by Esther Kalaba, Collecting Loss catalogue essay, November 2012
Collecting Loss began as a project inspired by a textile piece I made in honour of my brother, Sasha, looking at how memories infused in fabric altered with the passage of time. I was always intrigued by how clothing, so intimately linked to body, effortlessly held narratives about an entire life. These memories, like cloth, were subject to the elements, fragile and impermanent, wearing thin, their disintegration revealing a slow erasure of identity through time. Holes in fabric exposed absence, revealing delicacy in the act of remembering- forgetting, being akin to death.
Remembering my brother after his death was fraught with difficulty, partly because of the traumatic nature of his death, but also because of the awkward silence that instantly hushed any conversation where I would speak about him. I believe that people couldn’t listen, not out of a lack of compassion, but rather a deep discomfort of not knowing how to respond. Thus, Collecting Loss was birthed, as an art based memorial paying homage to the deceased, as well as creating a much needed platform for public discourse about death, grieving, and remembering.
When I began working on Collecting Loss, I overlooked the complexities of undertaking such a sensitive project. While I simultaneously cut and re-pieced the donated clothing, read and re-read the stories, I conjured up daily memories of people I had not known, but nonetheless felt intimately connected to. Each contributor through their thoughtful donation of clothing and story had invited me into their home, into their lives, into their private world.
Working with the clothing was very difficult. At times I had to step away from the project because the daunting sense of responsibility I felt in having been entrusted with such precious memories was too great. With mixed feelings I would cut through the clothing, knowing that I was altering permanently something of great meaning. I was destroying memory by annihilating an artefact of personal identity. To cut, to rip, and break apart were necessary as acts of transformation but they also mirrored the inability to ever return to the way things once were, the inability to change inevitable death and the witnessing of the physicality of the body rendered to an abstraction… to just a piece of fabric. However, the longer I worked, the less this project was a struggle to capture something lost, but rather, through the cutting of clothing, became about letting go. Memories, now infused with a breath of fluidity could no longer remain as static objects of the past. I was creating something new from the old.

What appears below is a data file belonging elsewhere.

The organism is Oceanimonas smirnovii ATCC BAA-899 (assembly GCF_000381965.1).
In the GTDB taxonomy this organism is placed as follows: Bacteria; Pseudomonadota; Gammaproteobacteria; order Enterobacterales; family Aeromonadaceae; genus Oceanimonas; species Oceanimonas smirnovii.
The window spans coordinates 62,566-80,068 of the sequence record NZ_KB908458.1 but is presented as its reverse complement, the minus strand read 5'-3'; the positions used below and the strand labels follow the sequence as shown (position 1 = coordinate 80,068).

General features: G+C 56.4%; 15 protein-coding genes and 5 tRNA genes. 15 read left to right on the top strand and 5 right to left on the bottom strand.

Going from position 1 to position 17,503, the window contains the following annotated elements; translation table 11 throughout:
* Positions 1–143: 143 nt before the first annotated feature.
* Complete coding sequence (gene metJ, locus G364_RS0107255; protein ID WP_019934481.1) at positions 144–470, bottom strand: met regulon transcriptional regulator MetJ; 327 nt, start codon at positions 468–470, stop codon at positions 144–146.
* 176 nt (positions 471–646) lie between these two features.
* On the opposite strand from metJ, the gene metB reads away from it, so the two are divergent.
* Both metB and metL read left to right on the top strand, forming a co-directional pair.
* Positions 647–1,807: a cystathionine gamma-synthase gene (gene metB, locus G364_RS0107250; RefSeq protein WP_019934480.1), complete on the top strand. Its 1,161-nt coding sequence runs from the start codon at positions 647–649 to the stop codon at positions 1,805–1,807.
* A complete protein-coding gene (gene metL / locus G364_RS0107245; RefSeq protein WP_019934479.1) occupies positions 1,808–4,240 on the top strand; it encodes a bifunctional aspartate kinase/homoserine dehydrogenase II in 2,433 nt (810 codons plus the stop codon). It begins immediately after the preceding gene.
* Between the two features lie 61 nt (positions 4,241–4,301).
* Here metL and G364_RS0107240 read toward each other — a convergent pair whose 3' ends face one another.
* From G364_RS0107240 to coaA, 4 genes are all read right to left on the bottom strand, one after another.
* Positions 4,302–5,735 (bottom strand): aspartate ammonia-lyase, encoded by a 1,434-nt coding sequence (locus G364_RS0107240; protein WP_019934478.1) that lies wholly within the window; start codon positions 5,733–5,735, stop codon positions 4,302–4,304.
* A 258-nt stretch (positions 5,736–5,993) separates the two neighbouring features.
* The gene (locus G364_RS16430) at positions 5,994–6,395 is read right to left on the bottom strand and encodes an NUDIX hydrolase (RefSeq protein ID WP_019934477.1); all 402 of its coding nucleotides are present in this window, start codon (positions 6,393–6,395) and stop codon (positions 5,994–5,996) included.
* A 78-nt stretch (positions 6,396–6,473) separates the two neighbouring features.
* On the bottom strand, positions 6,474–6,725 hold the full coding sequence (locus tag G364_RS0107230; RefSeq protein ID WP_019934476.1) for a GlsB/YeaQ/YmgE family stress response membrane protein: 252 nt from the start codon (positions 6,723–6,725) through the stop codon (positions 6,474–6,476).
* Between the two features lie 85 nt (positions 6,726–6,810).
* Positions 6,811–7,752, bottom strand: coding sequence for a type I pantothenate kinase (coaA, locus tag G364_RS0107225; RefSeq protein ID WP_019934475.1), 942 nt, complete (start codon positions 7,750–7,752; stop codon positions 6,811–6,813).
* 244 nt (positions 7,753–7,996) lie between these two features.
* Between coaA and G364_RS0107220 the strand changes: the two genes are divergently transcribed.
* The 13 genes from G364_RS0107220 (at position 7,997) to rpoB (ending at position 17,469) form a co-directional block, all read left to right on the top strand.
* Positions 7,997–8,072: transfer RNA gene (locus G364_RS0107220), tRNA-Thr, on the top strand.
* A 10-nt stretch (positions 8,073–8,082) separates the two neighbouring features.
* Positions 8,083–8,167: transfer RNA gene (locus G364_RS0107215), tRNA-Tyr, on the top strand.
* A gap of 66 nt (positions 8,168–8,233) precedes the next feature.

Piece by piece I would begin, trusting that the laying down of individual bits of fabric, next to one another, would come together to form the foundation of a new garment. Deep down, I knew that sewing, by its very nature was a reparative act and that stitches could make what was once separate, whole again. Many long hours in front of the sewing machine, in quiet contemplative solitude, with tears, with joy, with anger, with frustration, with understanding, with love– one stitch at a time – I witnessed history re-writing itself as I, and each contributor, together had begun re-piecing this new narrative.
Each completed textile piece is unique and touches on the many different expressions of grief. Suspended in three-dimensional form, in the gallery, the viewer is invited to contemplate the space in between the threads, representing the absence of physical body, while paradoxically alluding to its presence. This notion of space after a death can be difficult as it is the perpetual reminder of who is no longer there, of the intangibility of loss, and of particular type of numbing silence.
However, the threads, textures, colours, and fabrics of the Collecting Loss textile works dress this once empty space in patchworks that conjure up vivid memories woven deep within the fabric itself. Vacant silence transforms into stillness, out of which, words, poems, stories, and voices are carried, offering songs of hope and repair. By publicly recounting memories and in hearing these narratives, this space then becomes the fertile ground for creating legacy, making room in the present to remember and honour the dead.
These stories pulse vibrantly in our hearts. We become alive through remembering, we light up. Through our active story-telling and story-sharing, our loved ones live, vicariously through us, in our love of life. Through memory practices, this love becomes undying. Thus by remembering, we give life, to the dead and to one another.
This exhibit and book are only other beginnings. Returning back to the contributors of the project, and turning to all viewers, the public, to ask,
“What is your relationship to the work, but more importantly, to death itself?”
My hope is that this project is a starting point for this kind of personal reflection, which can then extend out into the collective psyche. As it is only by acknowledging death in our lives, that we can begin truly living and celebrating our lives in the present, as our loved ones would have wanted us to.
Read these other essays on the project:
- Esther Kalaba, website essay, 2007
- Karen Haffey, website essay, 2007
- Esther Kalaba, “Breath and Story”, Collecting Loss catalogue essay, 2012